“After winning at Tyler last week there’s no pressure on me this week. If I play good, that’s good. If I play bad, well it’s like I won last week, so big deal.”
Gwin was under par his entire round after a birdie at the short par-4 third hole. That wasn’t the case for Rossetti and Busby.
“I got off to a really bad start today,” Rossetti said. “I was three-over through three hole on my round today, but played well afterwards. I did make a few putts today that some of the guys are struggling with. Friday is moving day and I hope to move a little farther up the leaderboard.”
Rossetti said he wouldn’t be shocked if somebody shoots 64 or better, but it won’t be an easy task in his eyes.
“I don’t think the golf course is going to change much,” he said. “The greens are not rolling the best, and the front nine is tricked up where it’s hard to attack. I do believe you’ll see some good scores on the back nine.”
The 26-year-old Busby was 2-over on his round after eight holes, but credited his patience for earning him a share of the lead.
“I knew I would have a lot of opportunities,” the Louisiana golfer said. You’ve got to take advantage of those opportunities, and I did that with three birdies on my final four holes today.”
For a while Thursday it appeared Martinson might run off and leave the field in his dust. He was 7-under for the tournament when he teed it up at the third hole. His ensuing shot hit a tree on the right side and kicked even farther right.
“My ball stopped next to an old stump and limb,” Martinson said. “We were moving the limb when we (Tournament Director Tyler Wolford and Martinson) got swarmed by bees. I know I probably got stung 40 times. Even now I can feel all the places I got stung. My eye is a little swollen, I’m just lucky I wasn’t allergic to the stings.”
Wolford was also stung several times, but not seriously injured.
Martinson went on to bogey the third, fourth and fifth holes before recovering with a birdie at the par-3 seventh hole.
“It’s something I’ll learn from, I can’t take it back,” he said. “I believe I’ll be fine tomorrow.”
Rowell was another player in position to post a lower number, but bogeys at his final three holes stalled his charge.
Defending champion Mark Walker was satisfied after shooting 68 to stay within a stroke of first place.
“The greens were a little faster today, but not much,” Walker said. “When I first played the course I thought you’ll have to go deep to win this week. During the Pro-Am I was thinking it would take about 20-under, but that’s not going to be the case.”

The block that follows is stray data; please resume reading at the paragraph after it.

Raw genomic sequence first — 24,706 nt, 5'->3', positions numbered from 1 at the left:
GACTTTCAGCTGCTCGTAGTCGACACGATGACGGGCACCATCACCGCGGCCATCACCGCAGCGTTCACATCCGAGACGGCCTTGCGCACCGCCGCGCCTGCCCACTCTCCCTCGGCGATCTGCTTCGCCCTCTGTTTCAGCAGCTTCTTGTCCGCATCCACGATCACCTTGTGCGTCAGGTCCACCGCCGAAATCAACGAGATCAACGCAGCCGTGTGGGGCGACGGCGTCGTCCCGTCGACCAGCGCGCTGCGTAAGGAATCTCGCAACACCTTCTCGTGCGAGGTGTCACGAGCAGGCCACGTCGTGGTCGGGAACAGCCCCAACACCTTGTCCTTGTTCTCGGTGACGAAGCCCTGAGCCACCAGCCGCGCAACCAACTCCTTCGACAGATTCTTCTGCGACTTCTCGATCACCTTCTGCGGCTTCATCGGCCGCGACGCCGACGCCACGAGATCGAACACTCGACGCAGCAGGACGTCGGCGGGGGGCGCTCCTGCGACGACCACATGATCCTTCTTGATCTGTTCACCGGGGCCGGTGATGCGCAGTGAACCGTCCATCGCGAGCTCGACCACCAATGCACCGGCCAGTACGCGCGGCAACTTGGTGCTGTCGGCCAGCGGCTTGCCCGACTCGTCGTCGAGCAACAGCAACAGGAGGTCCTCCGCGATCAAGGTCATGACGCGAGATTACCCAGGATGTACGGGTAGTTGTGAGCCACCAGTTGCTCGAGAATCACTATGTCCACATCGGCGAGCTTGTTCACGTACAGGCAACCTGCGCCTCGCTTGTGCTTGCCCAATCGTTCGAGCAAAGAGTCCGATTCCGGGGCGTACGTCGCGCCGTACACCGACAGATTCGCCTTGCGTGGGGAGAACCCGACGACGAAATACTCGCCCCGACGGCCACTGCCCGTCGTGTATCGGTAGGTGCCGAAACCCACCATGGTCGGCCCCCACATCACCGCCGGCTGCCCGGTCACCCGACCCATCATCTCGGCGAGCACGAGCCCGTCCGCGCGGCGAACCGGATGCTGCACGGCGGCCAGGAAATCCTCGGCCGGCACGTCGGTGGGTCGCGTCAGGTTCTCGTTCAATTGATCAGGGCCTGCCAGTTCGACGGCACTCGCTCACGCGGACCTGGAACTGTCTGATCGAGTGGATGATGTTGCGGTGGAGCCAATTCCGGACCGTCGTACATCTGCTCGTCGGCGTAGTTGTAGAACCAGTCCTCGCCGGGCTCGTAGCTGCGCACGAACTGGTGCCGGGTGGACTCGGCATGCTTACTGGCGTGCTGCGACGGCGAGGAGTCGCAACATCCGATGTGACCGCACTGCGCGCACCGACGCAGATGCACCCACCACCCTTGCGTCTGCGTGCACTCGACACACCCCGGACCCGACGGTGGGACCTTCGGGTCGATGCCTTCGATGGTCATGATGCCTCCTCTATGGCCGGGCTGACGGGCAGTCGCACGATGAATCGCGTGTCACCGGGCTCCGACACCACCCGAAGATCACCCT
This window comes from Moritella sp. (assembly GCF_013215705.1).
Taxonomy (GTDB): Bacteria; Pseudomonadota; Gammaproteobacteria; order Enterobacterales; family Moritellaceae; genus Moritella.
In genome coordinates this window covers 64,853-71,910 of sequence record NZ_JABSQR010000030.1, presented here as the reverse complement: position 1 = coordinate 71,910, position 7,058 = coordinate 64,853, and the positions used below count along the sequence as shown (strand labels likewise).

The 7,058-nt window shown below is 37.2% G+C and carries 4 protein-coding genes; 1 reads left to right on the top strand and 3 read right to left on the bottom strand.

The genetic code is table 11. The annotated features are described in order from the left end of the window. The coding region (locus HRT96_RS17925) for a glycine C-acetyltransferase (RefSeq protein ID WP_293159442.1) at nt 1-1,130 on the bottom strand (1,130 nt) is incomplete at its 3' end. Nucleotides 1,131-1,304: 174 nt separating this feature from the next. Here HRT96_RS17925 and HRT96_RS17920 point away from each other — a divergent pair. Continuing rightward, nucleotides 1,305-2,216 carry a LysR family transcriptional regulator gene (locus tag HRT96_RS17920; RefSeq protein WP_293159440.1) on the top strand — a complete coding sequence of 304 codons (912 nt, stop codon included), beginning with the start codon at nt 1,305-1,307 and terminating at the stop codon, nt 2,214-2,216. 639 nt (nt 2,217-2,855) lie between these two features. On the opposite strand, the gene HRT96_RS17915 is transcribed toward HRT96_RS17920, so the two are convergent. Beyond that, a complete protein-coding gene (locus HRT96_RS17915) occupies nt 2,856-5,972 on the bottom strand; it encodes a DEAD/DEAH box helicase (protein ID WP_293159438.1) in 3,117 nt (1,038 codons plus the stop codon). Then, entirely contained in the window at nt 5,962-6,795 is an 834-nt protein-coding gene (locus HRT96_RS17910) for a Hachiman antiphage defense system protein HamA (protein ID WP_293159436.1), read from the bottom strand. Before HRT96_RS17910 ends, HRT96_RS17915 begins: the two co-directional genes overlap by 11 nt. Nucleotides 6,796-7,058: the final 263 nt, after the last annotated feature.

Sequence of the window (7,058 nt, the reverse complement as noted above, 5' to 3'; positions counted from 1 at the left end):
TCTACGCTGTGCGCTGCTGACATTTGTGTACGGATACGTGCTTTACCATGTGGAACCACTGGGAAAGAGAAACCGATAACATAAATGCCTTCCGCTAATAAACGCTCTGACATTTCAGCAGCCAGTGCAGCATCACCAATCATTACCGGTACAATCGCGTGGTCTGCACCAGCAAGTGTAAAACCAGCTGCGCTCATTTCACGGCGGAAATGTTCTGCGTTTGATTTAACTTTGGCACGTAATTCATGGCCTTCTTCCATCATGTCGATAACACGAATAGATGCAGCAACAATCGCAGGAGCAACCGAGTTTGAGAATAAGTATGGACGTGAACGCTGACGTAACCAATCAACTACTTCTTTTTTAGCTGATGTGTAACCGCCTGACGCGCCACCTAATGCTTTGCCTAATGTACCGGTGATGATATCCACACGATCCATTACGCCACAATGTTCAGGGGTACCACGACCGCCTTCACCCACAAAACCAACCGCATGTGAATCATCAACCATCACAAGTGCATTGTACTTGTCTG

Kyle Morris, 25, of Scottsdale, Ariz., recorded Thursday’s best round with a 5-under 66. The former Seton Hall Golfer is confident he can go even lower in the final two rounds.
“Yesterday I hit 16 greens, but couldn’t make any putts,” Morris said. “The difference today was I made the six-footers that I missed yesterday. I can’t control what the field does, but I know if I play the game that I think I can play, I can take it pretty deep. Shooting 62 or 63 out here is not out of the question.”
Texarkana’s Zack Fischer was the only amateur to survive the 1-over-par cut after shooting 69.
“I only had one 6 today after having three yesterday,” said Fischer, who will be a senior this fall at the University of Texas-Arlington. “I three-putted from 10 feet at 18 today, which didn’t make me happy, but I hit a lot more fairways today and was hitting my irons well.”
Fischer remains confident he can challenge for the championship.
“My goal coming into the event was to win, and that hasn’t changed,” he said. “I’m glad I made the cut, that was my first goal today. But I wouldn’t have signed up if I didn’t think I had a chance to win.”

Jul 23
Holes-in-one
icon1 Admin | icon2 Uncategorized | icon4 07 23rd, 2010| icon3No Comments »

Turner Anderson scored a hole-in-one at Texarkana Country Club last week on No. 11, using a pitching wedge to cover the 130 yards. The shot was witnessed by Jeff Phillips, Mike Rogers and Nick Bass.

Reese Nichols, a participant in The First Tee of Greater Texarkana, aced the par-3 fifth hole at New Haven Golf Club with his driver. The shot was witnessed by Cole Nichols, Charlie Williams and Tim Rhone.